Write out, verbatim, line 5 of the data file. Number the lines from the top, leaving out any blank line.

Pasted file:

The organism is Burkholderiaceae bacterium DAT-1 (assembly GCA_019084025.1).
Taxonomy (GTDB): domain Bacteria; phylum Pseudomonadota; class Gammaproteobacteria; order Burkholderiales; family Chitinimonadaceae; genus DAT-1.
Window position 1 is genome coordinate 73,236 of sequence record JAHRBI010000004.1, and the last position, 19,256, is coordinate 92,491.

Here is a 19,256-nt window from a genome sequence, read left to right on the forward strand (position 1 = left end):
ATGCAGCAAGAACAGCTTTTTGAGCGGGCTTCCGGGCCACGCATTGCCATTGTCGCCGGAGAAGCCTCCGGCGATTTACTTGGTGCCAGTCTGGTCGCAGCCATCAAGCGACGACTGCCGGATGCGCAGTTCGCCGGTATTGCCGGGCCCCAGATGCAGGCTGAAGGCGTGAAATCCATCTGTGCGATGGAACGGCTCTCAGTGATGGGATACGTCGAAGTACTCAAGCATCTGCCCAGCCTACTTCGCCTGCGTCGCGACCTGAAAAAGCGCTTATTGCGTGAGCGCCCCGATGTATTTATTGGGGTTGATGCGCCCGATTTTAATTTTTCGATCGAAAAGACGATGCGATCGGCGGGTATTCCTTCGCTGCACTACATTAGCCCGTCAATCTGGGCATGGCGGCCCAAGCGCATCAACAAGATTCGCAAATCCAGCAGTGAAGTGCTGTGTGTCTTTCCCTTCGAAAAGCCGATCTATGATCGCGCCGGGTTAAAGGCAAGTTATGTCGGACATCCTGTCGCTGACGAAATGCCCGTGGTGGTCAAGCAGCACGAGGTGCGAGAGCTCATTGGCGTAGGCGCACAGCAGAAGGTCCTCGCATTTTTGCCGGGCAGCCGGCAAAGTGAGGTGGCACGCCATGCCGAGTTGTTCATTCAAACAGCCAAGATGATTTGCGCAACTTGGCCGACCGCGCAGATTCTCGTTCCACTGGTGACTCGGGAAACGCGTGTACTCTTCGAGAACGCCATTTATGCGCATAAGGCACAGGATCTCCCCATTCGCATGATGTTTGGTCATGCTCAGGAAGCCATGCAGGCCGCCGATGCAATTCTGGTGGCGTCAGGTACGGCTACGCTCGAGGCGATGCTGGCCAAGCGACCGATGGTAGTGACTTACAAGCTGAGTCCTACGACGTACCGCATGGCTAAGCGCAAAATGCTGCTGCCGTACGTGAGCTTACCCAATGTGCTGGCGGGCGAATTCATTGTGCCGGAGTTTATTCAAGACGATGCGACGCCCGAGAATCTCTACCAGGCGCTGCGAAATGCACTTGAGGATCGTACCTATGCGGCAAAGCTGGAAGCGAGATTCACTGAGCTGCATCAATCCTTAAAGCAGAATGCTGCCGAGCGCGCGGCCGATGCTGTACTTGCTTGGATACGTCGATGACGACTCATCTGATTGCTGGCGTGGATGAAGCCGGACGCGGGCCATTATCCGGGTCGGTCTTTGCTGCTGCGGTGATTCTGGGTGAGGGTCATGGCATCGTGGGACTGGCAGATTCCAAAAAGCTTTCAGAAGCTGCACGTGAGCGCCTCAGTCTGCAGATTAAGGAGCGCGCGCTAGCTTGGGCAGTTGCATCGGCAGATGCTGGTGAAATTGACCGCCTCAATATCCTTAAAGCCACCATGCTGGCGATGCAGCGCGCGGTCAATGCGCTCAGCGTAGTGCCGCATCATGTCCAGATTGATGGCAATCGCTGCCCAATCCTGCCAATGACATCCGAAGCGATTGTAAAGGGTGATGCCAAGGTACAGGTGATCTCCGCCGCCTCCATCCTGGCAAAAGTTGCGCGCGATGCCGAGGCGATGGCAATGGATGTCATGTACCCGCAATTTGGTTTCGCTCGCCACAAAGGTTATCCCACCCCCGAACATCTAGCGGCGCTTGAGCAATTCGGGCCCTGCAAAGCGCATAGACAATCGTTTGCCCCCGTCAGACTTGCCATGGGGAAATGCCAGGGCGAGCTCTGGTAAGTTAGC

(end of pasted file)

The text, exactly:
ATGCAGCAAGAACAGCTTTTTGAGCGGGCTTCCGGGCCACGCATTGCCATTGTCGCCGGAGAAGCCTCCGGCGATTTACTTGGTGCCAGTCTGGTCGCAGCCATCAAGCGACGACTGCCGGATGCGCAGTTCGCCGGTATTGCCGGGCCCCAGATGCAGGCTGAAGGCGTGAAATCCATCTGTGCGATGGAACGGCTCTCAGTGATGGGATACGTCGAAGTACTCAAGCATCTGCCCAGCCTACTTCGCCTGCGTCGCGACCTGAAAAAGCGCTTATTGCGTGAGCGCCCCGATGTATTTATTGGGGTTGATGCGCCCGATTTTAATTTTTCGATCGAAAAGACGATGCGATCGGCGGGTATTCCTTCGCTGCACTACATTAGCCCGTCAATCTGGGCATGGCGGCCCAAGCGCATCAACAAGATTCGCAAATCCAGCAGTGAAGTGCTGTGTGTCTTTCCCTTCGAAAAGCCGATCTATGATCGCGCCGGGTTAAAGGCAAGTTATGTCGGACATCCTGTCGCTGACGAAATGCCCGTGGTGGTCAAGCAGCACGAGGTGCGAGAGCTCATTGGCGTAGGCGCACAGCAGAAGGTCCTCGCATTTTTGCCGGGCAGCCGGCAAAGTGAGGTGGCACGCCATGCCGAGTTGTTCATTCAAACAGCCAAGATGATTTGCGCAACTTGGCCGACCGCGCAGATTCTCGTTCCACTGGTGACTCGGGAAACGCGTGTACTCTTCGAGAACGCCATTTATGCGCATAAGGCACAGGATCTCCCCATTCGCATGATGTTTGGTCATGCTCAGGAAGCCATGCAGGCCGCCGATGCAATTCTGGTGGCGTCAGGTACGGCTACGCTCGAGGCGATGCTGGCCAAGCGACCGATGGTAGTGACTTACAAGCTGAGTCCTACGACGTACCGCATGGCTAAGCGCAAAATGCTGCTGCCGTACGTGAGCTTACCCAATGTGCTGGCGGGCGAATTCATTGTGCCGGAGTTTATTCAAGACGATGCGACGCCCGAGAATCTCTACCAGGCGCTGCGAAATGCACTTGAGGATCGTACCTATGCGGCAAAGCTGGAAGCGAGATTCACTGAGCTGCATCAATCCTTAAAGCAGAATGCTGCCGAGCGCGCGGCCGATGCTGTACTTGCTTGGATACGTCGATGACGACTCATCTGATTGCTGGCGTGGATGAAGCCGGACGCGGGCCATTATCCGGGTCGGTCTTTGCTGCTGCGGTGATTCTGGGTGAGGGTCATGGCATCGTGGGACTGGCAGATTCCAAAAAGCTTTCAGAAGCTGCACGTGAGCGCCTCAGTCTGCAGATTAAGGAGCGCGCGCTAGCTTGGGCAGTTGCATCGGCAGATGCTGGTGAAATTGACCGCCTCAATATCCTTAAAGCCACCATGCTGGCGATGCAGCGCGCGGTCAATGCGCTCAGCGTAGTGCCGCATCATGTCCAGATTGATGGCAATCGCTGCCCAATCCTGCCAATGACATCCGAAGCGATTGTAAAGGGTGATGCCAAGGTACAGGTGATCTCCGCCGCCTCCATCCTGGCAAAAGTTGCGCGCGATGCCGAGGCGATGGCAATGGATGTCATGTACCCGCAATTTGGTTTCGCTCGCCACAAAGGTTATCCCACCCCCGAACATCTAGCGGCGCTTGAGCAATTCGGGCCCTGCAAAGCGCATAGACAATCGTTTGCCCCCGTCAGACTTGCCATGGGGAAATGCCAGGGCGAGCTCTGGTAAGTTAGC